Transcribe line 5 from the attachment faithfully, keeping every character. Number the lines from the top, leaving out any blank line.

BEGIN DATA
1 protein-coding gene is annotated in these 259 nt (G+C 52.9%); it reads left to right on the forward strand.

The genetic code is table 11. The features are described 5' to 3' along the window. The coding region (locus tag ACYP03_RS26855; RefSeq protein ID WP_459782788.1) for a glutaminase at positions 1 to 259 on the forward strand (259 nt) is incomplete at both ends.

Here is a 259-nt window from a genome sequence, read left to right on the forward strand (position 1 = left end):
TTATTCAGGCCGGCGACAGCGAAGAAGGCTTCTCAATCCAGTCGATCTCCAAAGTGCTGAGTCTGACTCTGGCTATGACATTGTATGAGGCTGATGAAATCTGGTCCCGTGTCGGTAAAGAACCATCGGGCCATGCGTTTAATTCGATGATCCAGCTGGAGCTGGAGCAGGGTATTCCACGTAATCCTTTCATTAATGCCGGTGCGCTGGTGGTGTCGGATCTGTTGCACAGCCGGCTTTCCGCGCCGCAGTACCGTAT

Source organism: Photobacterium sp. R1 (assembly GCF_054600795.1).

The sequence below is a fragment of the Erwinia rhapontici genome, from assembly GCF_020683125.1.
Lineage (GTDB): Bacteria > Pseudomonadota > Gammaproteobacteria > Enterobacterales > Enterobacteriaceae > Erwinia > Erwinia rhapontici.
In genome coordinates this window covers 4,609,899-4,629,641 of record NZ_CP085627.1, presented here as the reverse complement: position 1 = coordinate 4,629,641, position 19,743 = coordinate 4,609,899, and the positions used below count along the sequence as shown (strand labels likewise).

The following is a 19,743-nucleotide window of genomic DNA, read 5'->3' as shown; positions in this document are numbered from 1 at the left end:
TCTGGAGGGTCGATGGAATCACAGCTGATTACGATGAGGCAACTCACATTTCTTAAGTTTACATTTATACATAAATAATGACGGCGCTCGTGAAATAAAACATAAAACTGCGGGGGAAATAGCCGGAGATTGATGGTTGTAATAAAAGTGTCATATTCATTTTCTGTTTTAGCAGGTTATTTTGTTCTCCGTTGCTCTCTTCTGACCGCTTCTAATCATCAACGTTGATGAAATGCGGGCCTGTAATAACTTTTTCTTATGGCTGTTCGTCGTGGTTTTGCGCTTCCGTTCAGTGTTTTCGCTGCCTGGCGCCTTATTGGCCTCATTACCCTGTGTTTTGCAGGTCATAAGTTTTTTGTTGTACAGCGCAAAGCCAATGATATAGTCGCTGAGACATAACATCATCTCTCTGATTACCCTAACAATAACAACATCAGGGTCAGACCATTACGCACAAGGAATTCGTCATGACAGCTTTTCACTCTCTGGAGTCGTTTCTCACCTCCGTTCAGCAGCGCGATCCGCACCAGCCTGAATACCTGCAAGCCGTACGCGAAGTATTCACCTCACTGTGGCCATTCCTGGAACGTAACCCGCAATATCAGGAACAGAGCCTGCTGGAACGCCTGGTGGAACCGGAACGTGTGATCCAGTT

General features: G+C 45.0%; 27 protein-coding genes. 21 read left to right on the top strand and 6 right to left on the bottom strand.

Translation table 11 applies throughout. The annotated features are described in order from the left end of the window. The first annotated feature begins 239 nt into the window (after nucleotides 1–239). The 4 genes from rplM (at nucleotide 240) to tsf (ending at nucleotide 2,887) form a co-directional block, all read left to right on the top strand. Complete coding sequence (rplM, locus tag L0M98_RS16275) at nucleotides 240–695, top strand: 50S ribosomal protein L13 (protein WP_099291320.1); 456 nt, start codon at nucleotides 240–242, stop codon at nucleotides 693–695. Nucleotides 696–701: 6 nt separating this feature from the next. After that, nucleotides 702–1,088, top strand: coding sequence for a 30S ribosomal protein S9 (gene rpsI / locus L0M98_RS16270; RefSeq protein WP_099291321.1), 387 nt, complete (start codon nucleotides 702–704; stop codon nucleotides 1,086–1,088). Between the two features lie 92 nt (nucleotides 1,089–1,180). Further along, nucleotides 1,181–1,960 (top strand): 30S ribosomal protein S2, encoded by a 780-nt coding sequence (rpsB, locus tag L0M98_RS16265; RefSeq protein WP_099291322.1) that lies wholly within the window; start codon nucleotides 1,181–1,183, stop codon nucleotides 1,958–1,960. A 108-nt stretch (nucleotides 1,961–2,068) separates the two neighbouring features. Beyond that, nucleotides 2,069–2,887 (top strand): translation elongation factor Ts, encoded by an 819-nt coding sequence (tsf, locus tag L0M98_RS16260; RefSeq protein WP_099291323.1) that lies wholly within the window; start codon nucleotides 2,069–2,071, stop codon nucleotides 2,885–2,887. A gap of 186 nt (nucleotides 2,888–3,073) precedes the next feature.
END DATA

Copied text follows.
Source organism: Photobacterium sp. R1 (assembly GCF_054600795.1).